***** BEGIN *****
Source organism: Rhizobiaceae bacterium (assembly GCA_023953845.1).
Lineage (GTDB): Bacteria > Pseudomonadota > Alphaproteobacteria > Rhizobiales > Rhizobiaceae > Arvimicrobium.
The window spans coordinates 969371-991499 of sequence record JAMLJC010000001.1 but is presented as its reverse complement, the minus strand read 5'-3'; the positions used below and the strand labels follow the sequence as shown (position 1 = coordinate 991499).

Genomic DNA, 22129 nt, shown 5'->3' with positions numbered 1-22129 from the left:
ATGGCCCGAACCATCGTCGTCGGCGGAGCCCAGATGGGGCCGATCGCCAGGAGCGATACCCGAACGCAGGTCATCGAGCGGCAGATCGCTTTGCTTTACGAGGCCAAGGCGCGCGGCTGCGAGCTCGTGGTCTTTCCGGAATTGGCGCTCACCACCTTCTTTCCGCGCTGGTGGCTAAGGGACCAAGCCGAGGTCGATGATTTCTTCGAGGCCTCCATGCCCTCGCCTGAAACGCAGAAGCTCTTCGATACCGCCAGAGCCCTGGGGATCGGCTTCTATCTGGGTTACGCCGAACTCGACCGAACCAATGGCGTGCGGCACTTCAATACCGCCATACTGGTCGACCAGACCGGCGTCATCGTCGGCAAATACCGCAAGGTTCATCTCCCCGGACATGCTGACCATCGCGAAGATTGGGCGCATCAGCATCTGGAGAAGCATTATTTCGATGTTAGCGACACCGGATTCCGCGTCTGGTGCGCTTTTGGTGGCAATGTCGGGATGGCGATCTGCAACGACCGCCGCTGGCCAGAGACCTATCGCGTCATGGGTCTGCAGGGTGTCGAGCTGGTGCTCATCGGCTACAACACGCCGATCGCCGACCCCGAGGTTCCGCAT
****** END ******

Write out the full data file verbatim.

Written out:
Source organism: Rhizobiaceae bacterium (assembly GCA_023953845.1).
Lineage (GTDB): Bacteria > Pseudomonadota > Alphaproteobacteria > Rhizobiales > Rhizobiaceae > Arvimicrobium.
The window spans coordinates 969371-991499 of sequence record JAMLJC010000001.1 but is presented as its reverse complement, the minus strand read 5'-3'; the positions used below and the strand labels follow the sequence as shown (position 1 = coordinate 991499).

Genomic DNA, 22129 nt, shown 5'->3' with positions numbered 1-22129 from the left:
ATGGCCCGAACCATCGTCGTCGGCGGAGCCCAGATGGGGCCGATCGCCAGGAGCGATACCCGAACGCAGGTCATCGAGCGGCAGATCGCTTTGCTTTACGAGGCCAAGGCGCGCGGCTGCGAGCTCGTGGTCTTTCCGGAATTGGCGCTCACCACCTTCTTTCCGCGCTGGTGGCTAAGGGACCAAGCCGAGGTCGATGATTTCTTCGAGGCCTCCATGCCCTCGCCTGAAACGCAGAAGCTCTTCGATACCGCCAGAGCCCTGGGGATCGGCTTCTATCTGGGTTACGCCGAACTCGACCGAACCAATGGCGTGCGGCACTTCAATACCGCCATACTGGTCGACCAGACCGGCGTCATCGTCGGCAAATACCGCAAGGTTCATCTCCCCGGACATGCTGACCATCGCGAAGATTGGGCGCATCAGCATCTGGAGAAGCATTATTTCGATGTTAGCGACACCGGATTCCGCGTCTGGTGCGCTTTTGGTGGCAATGTCGGGATGGCGATCTGCAACGACCGCCGCTGGCCAGAGACCTATCGCGTCATGGGTCTGCAGGGTGTCGAGCTGGTGCTCATCGGCTACAACACGCCGATCGCCGACCCCGAGGTTCCGCAT